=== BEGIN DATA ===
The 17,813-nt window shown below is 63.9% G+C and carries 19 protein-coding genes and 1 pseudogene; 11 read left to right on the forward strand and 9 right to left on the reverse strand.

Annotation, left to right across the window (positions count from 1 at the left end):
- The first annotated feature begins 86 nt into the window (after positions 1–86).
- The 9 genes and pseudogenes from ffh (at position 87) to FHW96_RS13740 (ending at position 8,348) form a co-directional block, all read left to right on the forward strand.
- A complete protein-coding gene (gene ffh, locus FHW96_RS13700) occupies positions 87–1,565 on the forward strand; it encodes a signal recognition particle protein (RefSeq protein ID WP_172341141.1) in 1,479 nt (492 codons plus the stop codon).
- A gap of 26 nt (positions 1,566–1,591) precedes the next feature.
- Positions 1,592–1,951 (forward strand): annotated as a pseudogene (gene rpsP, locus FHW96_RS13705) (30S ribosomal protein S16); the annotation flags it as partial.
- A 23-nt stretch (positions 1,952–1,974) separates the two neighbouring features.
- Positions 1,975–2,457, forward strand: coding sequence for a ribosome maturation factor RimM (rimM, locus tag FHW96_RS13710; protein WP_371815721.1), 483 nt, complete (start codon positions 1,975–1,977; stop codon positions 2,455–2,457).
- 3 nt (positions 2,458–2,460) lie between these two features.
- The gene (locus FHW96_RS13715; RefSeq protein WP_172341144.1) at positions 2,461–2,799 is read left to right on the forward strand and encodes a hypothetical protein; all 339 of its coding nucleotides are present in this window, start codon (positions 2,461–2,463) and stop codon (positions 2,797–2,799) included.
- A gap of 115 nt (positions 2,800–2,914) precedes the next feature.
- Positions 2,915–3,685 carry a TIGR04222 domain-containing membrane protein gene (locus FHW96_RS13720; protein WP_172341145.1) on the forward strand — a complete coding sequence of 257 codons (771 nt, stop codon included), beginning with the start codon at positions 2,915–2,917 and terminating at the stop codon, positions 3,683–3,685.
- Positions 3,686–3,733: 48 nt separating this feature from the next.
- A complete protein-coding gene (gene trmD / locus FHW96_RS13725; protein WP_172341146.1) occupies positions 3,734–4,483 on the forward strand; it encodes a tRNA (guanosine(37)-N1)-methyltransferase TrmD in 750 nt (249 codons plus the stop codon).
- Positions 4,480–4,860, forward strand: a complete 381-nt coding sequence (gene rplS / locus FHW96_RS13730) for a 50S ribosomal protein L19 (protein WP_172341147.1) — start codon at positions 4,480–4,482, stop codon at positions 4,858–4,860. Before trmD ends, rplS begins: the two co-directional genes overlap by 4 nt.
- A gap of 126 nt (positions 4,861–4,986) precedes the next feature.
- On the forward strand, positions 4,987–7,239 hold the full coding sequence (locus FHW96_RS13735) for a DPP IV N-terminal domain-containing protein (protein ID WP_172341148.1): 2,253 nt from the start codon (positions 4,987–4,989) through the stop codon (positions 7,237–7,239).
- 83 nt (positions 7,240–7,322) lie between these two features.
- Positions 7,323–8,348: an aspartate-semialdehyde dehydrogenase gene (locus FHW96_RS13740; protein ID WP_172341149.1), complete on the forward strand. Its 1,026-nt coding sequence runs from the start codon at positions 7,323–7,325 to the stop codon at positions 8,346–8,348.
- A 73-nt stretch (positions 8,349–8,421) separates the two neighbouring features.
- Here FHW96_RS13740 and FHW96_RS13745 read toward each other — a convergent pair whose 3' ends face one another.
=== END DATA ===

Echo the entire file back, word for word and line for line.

The 17,813-nt window shown below is 63.9% G+C and carries 19 protein-coding genes and 1 pseudogene; 11 read left to right on the forward strand and 9 right to left on the reverse strand.

Annotation, left to right across the window (positions count from 1 at the left end):
- The first annotated feature begins 86 nt into the window (after positions 1–86).
- The 9 genes and pseudogenes from ffh (at position 87) to FHW96_RS13740 (ending at position 8,348) form a co-directional block, all read left to right on the forward strand.
- A complete protein-coding gene (gene ffh, locus FHW96_RS13700) occupies positions 87–1,565 on the forward strand; it encodes a signal recognition particle protein (RefSeq protein ID WP_172341141.1) in 1,479 nt (492 codons plus the stop codon).
- A gap of 26 nt (positions 1,566–1,591) precedes the next feature.
- Positions 1,592–1,951 (forward strand): annotated as a pseudogene (gene rpsP, locus FHW96_RS13705) (30S ribosomal protein S16); the annotation flags it as partial.
- A 23-nt stretch (positions 1,952–1,974) separates the two neighbouring features.
- Positions 1,975–2,457, forward strand: coding sequence for a ribosome maturation factor RimM (rimM, locus tag FHW96_RS13710; protein WP_371815721.1), 483 nt, complete (start codon positions 1,975–1,977; stop codon positions 2,455–2,457).
- 3 nt (positions 2,458–2,460) lie between these two features.
- The gene (locus FHW96_RS13715; RefSeq protein WP_172341144.1) at positions 2,461–2,799 is read left to right on the forward strand and encodes a hypothetical protein; all 339 of its coding nucleotides are present in this window, start codon (positions 2,461–2,463) and stop codon (positions 2,797–2,799) included.
- A gap of 115 nt (positions 2,800–2,914) precedes the next feature.
- Positions 2,915–3,685 carry a TIGR04222 domain-containing membrane protein gene (locus FHW96_RS13720; protein WP_172341145.1) on the forward strand — a complete coding sequence of 257 codons (771 nt, stop codon included), beginning with the start codon at positions 2,915–2,917 and terminating at the stop codon, positions 3,683–3,685.
- Positions 3,686–3,733: 48 nt separating this feature from the next.
- A complete protein-coding gene (gene trmD / locus FHW96_RS13725; protein WP_172341146.1) occupies positions 3,734–4,483 on the forward strand; it encodes a tRNA (guanosine(37)-N1)-methyltransferase TrmD in 750 nt (249 codons plus the stop codon).
- Positions 4,480–4,860, forward strand: a complete 381-nt coding sequence (gene rplS / locus FHW96_RS13730) for a 50S ribosomal protein L19 (protein WP_172341147.1) — start codon at positions 4,480–4,482, stop codon at positions 4,858–4,860. Before trmD ends, rplS begins: the two co-directional genes overlap by 4 nt.
- A gap of 126 nt (positions 4,861–4,986) precedes the next feature.
- On the forward strand, positions 4,987–7,239 hold the full coding sequence (locus FHW96_RS13735) for a DPP IV N-terminal domain-containing protein (protein ID WP_172341148.1): 2,253 nt from the start codon (positions 4,987–4,989) through the stop codon (positions 7,237–7,239).
- 83 nt (positions 7,240–7,322) lie between these two features.
- Positions 7,323–8,348: an aspartate-semialdehyde dehydrogenase gene (locus FHW96_RS13740; protein ID WP_172341149.1), complete on the forward strand. Its 1,026-nt coding sequence runs from the start codon at positions 7,323–7,325 to the stop codon at positions 8,346–8,348.
- A 73-nt stretch (positions 8,349–8,421) separates the two neighbouring features.
- Here FHW96_RS13740 and FHW96_RS13745 read toward each other — a convergent pair whose 3' ends face one another.